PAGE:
Location, location, location

Recorded conversation amongst five Great Yarmouth artists

By Bridget Heriz

The following article was published in Green Pebble, Art in Suffolk and Norfolk, Spring 2007.
22nd January 2007

A conversation between five artists over a few drinks and three helpings of chips served in pint glasses in the Kings Arms, Great Yarmouth.

All five artists are based in Great Yarmouth. In order of arrival:  John Kiki, born in Cyprus, came to Yarmouth to follow his family who were part of the Cypriot business community in the 50's.  Emrys Parry, born in Wales , came to Yarmouth to teach at the Great Yarmouth College of Art and Design in 1964.  Katarzyna Coleman, born in the East End of London, was brought to Yarmouth in 1983 through her ex-husband's occupation.  Bridget Heriz, who was born in Hamburg but grew up in Suffolk, decided to move to Yarmouth in 2002.   Brüer Tidman, born locally and having worked as an artist and teacher in other parts of the country, returned to Yarmouth to be close to his mother.

BH       How important is location to your practice as an artist?

BT       Never thought about it really - as long as I have a place to work. The main thing is that there is the potential for good studio space here in the industrial areas of Great Yarmouth.

JK        Good answer. To paint is what matters - location is not relevant, it doesn't matter where you live.  But I probably paint better here than if I was in London, because there are less distractions, less influence from other people and I am not affected by what is going on.

EP            Interesting - Brüer is the only one who was born here.  Apart from Bruer's series on the Hippodrome Circus, Kate is the only one who uses Great Yarmouth as subject matter.  The source of my work is the place where I was born: Nefyn, a village on the Llyn Peninsula in Gwynedd - and distance is an important creative factor for me: it encourages objectivity and prevents my work from becoming parochial.

BH       And you exhibit mainly in Wales now?

EP        Both Wales and here.   Coincidentally, I have been asked to feature in the film People of the Peninsula, about why I have chosen to live in East Anglia.  I greatly enjoyed teaching at the College of Art and Design and, thanks to regular promotion, I stayed.  The family settled here and I grew to love it.

KC      I came here by accident.  I'm a Londoner through and through and found it really traumatic at first, although there are some similarities.   It wasn't easy to come to terms with the place, even visually, for quite a while.  I had to work at it, but I think, once you have got past the difficulties, when you have to work hard at anything in life, you find positive and lasting elements.  I have always worked from the industrial landscape - and now all my work is from the harbour and I love it.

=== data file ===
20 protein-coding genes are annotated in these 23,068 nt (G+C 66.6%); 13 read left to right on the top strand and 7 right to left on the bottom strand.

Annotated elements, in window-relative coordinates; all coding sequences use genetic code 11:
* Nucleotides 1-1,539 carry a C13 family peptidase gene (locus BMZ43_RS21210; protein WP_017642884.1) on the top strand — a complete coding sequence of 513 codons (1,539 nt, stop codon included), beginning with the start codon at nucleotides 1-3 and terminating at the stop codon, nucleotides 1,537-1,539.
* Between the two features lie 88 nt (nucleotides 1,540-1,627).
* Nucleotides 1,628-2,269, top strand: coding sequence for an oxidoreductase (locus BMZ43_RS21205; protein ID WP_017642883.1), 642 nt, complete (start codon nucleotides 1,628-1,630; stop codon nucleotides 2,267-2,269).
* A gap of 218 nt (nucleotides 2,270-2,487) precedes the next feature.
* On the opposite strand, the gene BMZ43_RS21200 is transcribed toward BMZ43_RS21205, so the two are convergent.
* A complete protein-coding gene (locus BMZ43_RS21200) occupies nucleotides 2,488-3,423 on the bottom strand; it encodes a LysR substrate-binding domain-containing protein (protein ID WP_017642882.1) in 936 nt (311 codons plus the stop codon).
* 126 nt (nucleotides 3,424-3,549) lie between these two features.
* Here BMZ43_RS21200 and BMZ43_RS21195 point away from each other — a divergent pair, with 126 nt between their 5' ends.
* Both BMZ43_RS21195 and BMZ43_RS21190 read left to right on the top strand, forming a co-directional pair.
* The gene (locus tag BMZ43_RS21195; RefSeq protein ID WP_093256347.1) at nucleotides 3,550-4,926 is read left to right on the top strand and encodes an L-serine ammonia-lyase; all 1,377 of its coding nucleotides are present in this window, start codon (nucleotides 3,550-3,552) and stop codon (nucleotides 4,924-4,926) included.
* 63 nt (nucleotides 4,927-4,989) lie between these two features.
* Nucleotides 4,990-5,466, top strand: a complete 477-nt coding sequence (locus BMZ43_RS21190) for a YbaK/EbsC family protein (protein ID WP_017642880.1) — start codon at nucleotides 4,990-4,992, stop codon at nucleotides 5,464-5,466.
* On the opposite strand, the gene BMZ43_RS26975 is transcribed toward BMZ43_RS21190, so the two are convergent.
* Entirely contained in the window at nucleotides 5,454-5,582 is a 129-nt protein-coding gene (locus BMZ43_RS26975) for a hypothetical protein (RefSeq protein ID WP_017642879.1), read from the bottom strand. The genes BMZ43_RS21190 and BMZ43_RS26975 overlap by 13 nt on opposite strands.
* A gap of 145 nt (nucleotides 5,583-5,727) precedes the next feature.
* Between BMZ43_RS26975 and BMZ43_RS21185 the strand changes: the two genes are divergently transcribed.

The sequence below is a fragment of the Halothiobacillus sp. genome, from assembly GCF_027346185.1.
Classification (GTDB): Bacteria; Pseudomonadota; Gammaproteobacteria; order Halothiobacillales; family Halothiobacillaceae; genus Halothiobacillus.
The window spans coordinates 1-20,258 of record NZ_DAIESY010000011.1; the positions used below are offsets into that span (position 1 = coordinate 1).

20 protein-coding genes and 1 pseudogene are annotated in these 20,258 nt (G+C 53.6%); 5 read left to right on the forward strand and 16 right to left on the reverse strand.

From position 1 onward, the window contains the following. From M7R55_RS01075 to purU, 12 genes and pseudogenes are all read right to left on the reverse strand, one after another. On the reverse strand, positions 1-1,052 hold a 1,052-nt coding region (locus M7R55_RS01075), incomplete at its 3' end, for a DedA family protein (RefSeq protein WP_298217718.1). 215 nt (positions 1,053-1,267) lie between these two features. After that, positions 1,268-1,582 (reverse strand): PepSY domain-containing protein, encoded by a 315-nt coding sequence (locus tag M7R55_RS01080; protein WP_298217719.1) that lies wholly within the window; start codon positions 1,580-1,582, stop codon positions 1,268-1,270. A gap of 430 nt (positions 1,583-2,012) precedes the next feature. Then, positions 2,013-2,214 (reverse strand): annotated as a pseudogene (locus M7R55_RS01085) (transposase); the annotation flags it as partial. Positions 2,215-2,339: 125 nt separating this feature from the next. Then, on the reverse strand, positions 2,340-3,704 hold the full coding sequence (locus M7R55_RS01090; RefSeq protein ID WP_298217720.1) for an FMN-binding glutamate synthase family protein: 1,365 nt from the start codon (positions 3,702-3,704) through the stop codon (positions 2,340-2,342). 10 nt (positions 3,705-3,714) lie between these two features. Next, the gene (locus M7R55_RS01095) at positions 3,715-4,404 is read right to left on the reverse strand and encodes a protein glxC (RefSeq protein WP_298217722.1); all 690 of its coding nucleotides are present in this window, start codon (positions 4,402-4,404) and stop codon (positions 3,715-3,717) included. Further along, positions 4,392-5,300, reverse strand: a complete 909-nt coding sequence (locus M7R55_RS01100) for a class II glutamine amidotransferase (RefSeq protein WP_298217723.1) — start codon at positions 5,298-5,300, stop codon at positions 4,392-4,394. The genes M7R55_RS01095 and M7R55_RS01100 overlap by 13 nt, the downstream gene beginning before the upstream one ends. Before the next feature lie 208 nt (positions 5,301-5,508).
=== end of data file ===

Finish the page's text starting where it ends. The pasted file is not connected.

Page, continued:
JK       I started working in the restaurants here when I was fifteen.  I came back here with the family from London because it was cheaper to live. Yarmouth is not really where an artist should be from the point of view of career development -  more advantageous to live in London.

KC      There are not a lot of rich patrons about!  It's always hard being an artist, but it's harder here, because of the isolated circumstances. But the isolation has its benefits.  And it's a cheaper place to live - you can just about manage to support creative activity on a part-time salary.

EP        It is hardly the creative centre of the world!  It's a life choice, rather than a life style.

KC        It worked out well for you, didn't it Bridget, moving here?

BH        Brilliantly! I love it, visually and the spirit of the place: I feel at home - the lack of pretension is a really attractive aspect of living and working here.  And I have been lucky in finding part-time work, affordable living and studio space, the support of friends and community.

EP        The peer group support is important. Would it be OK living here if we didn't have each other?

JK        I think I would do more work actually! But on the other hand, if it wasn't for these guys, I might have left - I was thinking of it before getting to know them.

KC      We are supported by each other, not an art scene.  When I first came here, I found it a really lonely place to be. It would be much harder to work here as an artist without each other. It's not an arty community -
JK        no - more of a drunken one.

BH       Apart from that - is living here relevant to your work?

BT       I think nearly everybody must be influenced by living here. I don't work with local colour, but I am persuaded by the characteristic shadow and light, particularly on the river.

KC      Yes, the light on the harbour is unique.  And there is a sort of raw, visceral beauty to the area, and we all have that in our work.

JK        Yarmouth has an attraction for certain people - it gets under their skin - like cruise control - after being away, it's a relief to come back.

BH       Does the environment suit because it is sympathetic to the character of our practice as artists, or is the work influenced by the character of the environment?

KC      It's chicken and egg.

This page was added by Bridget Heriz on 11/05/2007.

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